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It is always useful to review an article’s bibliography and references to get a deeper understanding of the psychoanalytic concepts and theoretical framework in it.

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Robbins, B. (1975). The Need to Dominate. Am. J. Psychoanal., 35(1):33-39.

(1975). American Journal of Psychoanalysis, 35(1):33-39

The Need to Dominate

Bernard Robbins

In any discussion on the need to dominate it is important to determine the objective of the domination or the object of the domination. Otherwise, we may find it difficult to determine whether we are dealing with needs that are normal or needs that are abnormal. The progress and growth of civilization has depended in large part upon our domination and mastery of things rather than of people. The need to dominate things has made it possible for us to develop in a civilized way. We can regard as normal our mastery of the soil and of the ores and minerals we have extracted from it, our mastery of chemistry, physics, air, fire, and so on, as well as our building of machines and tools. The need to master nature develops out of necessity; it is created from the need to exist and to exist well. It is only because of this domination that we continue to master more and more things. This kind of domination we can at all times regard as normal, and it is to be striven for.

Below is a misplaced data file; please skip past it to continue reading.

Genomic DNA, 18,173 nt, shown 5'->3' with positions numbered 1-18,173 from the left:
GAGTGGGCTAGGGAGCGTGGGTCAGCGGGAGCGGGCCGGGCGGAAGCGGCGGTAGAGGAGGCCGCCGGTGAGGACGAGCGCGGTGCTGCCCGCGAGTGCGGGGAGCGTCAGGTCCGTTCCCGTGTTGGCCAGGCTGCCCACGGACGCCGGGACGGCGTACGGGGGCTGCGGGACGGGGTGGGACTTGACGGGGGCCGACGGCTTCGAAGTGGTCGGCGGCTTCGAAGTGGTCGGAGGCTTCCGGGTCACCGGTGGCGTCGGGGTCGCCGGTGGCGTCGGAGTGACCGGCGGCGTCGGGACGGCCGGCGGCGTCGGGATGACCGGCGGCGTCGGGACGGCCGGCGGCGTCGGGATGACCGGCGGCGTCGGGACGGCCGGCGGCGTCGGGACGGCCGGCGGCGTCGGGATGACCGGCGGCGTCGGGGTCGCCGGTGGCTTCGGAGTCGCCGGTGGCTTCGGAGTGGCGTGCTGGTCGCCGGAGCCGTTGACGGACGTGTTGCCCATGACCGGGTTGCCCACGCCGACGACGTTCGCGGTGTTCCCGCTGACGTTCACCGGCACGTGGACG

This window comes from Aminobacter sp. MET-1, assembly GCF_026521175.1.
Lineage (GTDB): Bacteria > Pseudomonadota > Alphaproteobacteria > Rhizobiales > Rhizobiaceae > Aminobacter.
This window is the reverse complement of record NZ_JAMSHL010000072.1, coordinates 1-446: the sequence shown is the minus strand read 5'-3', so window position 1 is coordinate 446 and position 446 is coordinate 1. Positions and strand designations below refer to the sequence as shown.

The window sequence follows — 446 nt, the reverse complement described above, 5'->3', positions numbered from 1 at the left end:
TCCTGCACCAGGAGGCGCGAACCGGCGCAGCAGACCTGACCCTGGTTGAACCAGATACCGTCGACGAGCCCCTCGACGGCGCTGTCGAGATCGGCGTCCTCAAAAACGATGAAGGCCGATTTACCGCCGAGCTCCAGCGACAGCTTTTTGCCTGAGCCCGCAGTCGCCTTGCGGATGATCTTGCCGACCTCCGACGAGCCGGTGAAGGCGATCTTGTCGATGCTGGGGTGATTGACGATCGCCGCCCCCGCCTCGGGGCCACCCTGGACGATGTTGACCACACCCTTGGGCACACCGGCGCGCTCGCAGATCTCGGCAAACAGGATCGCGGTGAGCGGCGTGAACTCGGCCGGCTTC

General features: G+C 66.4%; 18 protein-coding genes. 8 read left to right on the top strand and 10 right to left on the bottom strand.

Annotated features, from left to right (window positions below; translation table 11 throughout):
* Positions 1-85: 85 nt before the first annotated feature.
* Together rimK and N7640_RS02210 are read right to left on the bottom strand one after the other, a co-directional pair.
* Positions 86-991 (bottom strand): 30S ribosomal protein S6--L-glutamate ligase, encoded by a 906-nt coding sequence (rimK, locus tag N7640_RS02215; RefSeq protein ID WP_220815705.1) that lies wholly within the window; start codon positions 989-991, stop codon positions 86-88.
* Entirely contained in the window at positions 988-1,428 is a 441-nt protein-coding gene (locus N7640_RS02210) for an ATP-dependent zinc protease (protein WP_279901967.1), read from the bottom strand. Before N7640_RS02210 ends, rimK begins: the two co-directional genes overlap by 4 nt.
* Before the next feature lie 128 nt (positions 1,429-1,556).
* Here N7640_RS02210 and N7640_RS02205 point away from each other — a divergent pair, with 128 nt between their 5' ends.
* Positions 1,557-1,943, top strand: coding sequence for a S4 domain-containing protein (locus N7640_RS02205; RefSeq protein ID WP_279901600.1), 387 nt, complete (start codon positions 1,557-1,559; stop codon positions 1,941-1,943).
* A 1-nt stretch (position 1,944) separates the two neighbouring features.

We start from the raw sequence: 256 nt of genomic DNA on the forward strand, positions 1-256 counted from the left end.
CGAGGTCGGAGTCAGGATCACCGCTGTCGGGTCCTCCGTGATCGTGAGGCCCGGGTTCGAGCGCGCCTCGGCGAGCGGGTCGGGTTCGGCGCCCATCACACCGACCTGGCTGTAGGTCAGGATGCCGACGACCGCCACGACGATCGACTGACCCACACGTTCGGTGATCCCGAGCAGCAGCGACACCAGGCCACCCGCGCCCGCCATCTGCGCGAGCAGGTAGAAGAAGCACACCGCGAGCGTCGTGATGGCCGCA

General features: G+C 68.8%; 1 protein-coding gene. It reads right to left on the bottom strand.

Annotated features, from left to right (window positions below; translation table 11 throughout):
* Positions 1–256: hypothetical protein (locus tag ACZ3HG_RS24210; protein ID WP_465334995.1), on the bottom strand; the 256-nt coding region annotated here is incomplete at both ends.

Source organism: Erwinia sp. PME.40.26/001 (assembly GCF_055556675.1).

What I shall discuss here, however, is a different kind of need for domination — the need to dominate people, to master, enslave, and exploit them. We must always consider as abnormal the need for domination of people. Our mastery of things and our domination of nature has, in effect, been possible through the ability of human beings to get along with one another and to work together. The need to dominate others is abnormal in a psychological sense because of its effect on the individual himself. It stands in the way of his developing into as rich and happy an individual as he might be.

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